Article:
Simon-Weisberg, who lives in a golden duplex in Berkeley, discounted the threats of owners taking units off the market if they were subject to rent and eviction controls. She said that is a threat “that is regularly made,” but it “doesn’t happen.”
“The golden duplex exemption is an enormous priority because I feel so strongly that all tenants need those protections,” said said.
Berkeleyside reached out to Simon-Weisberg after the meeting to ask if she lived in a “golden duplex” and whether that created a conflict of interest. Simon-Weisberg said she had checked with Rent Board attorneys to see if there was a conflict of interest and she should abstain from voting. They told her there wasn’t a conflict, she said.
Matt Brown, the Rent Board’s acting executive director, said in an email to Berkeleyside: “The Political Reform Act limits conflicts of interest to situations in which an official has an interest that is distinguishable from the interest held by the public generally. Commissioners are free to participate in discussions and vote upon proposals that may have direct consequences for their personal housing situation or the financial performance of their rental property, so long as the proposal does not treat the Commissioners any differently from anyone else who owns or lives in the same type of property.”
The majority of the commissioners seemed unsympathetic with the arguments of the golden duplex owners. They pointed out that they had profited from Proposition 13, which kept property taxes low, and the huge escalation of home values in Berkeley. Most importantly, renting out a unit is business and should be treated that way, some commissioners argued.
“It’s a business transaction,” said Selawsky. “It’s not buddy, buddy, a shaking of hands. I believe in reasonable regulation of businesses.”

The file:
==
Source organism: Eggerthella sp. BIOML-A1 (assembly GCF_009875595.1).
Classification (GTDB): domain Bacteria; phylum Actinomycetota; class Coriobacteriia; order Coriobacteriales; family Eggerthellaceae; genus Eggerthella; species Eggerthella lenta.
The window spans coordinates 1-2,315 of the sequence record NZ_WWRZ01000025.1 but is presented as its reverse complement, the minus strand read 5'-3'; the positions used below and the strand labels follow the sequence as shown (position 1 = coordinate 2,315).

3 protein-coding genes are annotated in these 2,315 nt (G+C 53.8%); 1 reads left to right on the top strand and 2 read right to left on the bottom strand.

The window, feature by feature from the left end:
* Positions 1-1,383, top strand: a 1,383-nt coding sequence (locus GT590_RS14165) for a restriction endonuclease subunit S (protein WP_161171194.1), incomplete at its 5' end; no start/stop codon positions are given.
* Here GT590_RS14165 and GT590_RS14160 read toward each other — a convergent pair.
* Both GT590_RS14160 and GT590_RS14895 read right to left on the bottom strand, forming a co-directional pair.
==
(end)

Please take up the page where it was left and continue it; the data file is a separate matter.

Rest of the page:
Laverde agreed with that assessment.
“They are business owners,” she said. “Buying a property is a business decision. When you decide you will make money by renting out property, then you want the person renting to have no power at all.”
Soto-Vigil argued against approving changes to the golden duplex law as well as the ADU law because the Rent Board had so little data on the impact of the changes.
“We have zero facts,” he said. “We didn’t have facts last week. We don’t have facts this week… Policymaking isn’t based on intuition.”
Which ADUs will be impacted if the voters adopt changes?
There are a lot of rental units in Berkeley that people colloquially refer to as ADUs, including in-law units or attic or basement living spaces. However, Berkeley has a specific definition for an ADU in the municipal code, said Brown.
Berkeley issued 240 permits for newly-constructed ADUs from 2016 to 2019, according to Timothy Burroughs, the director of planning. He did not have figures for 2020 but a Rent Board staff member said during the virtual meeting that the 2020 pace seemed to be the same as in recent years.